Making policing smarter
There has been an unfortunate tendency to link the closure of Garda stations with the murder of Garda Adrian Donohoe and with violent rural burglaries. The inconvenient fact that those crimes took place while the affected stations were operational is ignored. Instead, public fears are whipped up; pressure is heaped on politicians and it becomes increasingly difficult to secure necessary change within the Garda Síochána. In the background, threatened disruption over Garda allowances and working conditions contributes to public concern.
Minister for Justice Alan Shatter is not especially popular with his colleagues in Leinster House. But few would question his ability or his courage in dealing with vested interests, be they on the bench, in the Law Library or within the Garda. Failures of nerve by previous governments saw growing Garda indiscipline being ignored, until the Morris tribunal shouted stop. Administrative and disciplinary arrangements were then put in place, along with a Garda Ombudsman Commission and a Garda Inspectorate.
Ireland’s colonial past explains its exceptional number of police stations. They operated as the eyes and ears of Dublin Castle in every town and village. The emergence of new technology and methods of transport over recent decades has not, however, brought about necessary rationalisation. Instead, peripheral stations were allowed to decay while gardaí complained about working conditions. Colm McCarthy proposed the closure of 350 stations to the last government on the grounds that they were unnecessary, lacked technology and would require costly refurbishment. The recommendation was ignored. Now, Mr Shatter has taken on board the need for closures and linked it to better, smarter policing. He has evidence on his side.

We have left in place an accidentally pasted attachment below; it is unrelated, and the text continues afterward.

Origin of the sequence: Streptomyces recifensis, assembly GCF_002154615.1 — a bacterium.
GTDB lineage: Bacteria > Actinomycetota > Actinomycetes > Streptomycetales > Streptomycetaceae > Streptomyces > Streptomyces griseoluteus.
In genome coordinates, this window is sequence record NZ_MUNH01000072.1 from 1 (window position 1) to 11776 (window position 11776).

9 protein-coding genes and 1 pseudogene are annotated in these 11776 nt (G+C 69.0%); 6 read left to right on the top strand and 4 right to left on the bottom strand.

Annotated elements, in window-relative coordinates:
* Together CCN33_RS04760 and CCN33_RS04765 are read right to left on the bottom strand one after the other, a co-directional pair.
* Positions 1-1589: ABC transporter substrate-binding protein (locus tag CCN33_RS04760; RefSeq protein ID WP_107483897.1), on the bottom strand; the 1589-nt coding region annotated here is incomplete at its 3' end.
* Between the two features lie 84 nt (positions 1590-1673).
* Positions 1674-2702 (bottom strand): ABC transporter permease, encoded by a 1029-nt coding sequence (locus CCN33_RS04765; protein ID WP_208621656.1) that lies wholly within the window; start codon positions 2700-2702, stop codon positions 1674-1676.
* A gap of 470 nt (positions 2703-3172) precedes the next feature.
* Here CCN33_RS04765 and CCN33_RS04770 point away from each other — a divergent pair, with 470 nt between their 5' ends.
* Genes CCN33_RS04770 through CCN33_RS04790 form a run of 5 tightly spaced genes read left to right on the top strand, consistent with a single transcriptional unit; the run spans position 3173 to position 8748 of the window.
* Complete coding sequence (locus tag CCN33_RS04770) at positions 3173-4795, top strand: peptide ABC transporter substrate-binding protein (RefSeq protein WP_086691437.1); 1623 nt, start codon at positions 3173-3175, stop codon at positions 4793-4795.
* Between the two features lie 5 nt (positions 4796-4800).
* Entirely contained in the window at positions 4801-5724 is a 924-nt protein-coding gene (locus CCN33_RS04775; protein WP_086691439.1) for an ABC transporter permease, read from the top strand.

Three years ago, Kathleen O’Toole of the Garda Inspectorate made 27 recommendations on how limited manpower and resources could be more effectively used. Some established procedures were condemned as wasteful. In spite of all that, change has been painfully slow. Some months ago, the Garda Inspectorate reported that the closure of 39 stations and reduced opening hours at 10 others had released nearly 200 gardaí for other duties in those districts. Not all would leave administrative duties, but many would take a more active policing role.
As was suggested in this newspaper by Conor Brady, a fundamental review of the role of the Garda Síochána is urgently needed. The last independent analysis took place more than 40 years ago. Gardaí would benefit from a clear exposition of the job they may be expected to do, and how they are to be organised, equipped and deployed in doing it backed by the best modern and community policing structures.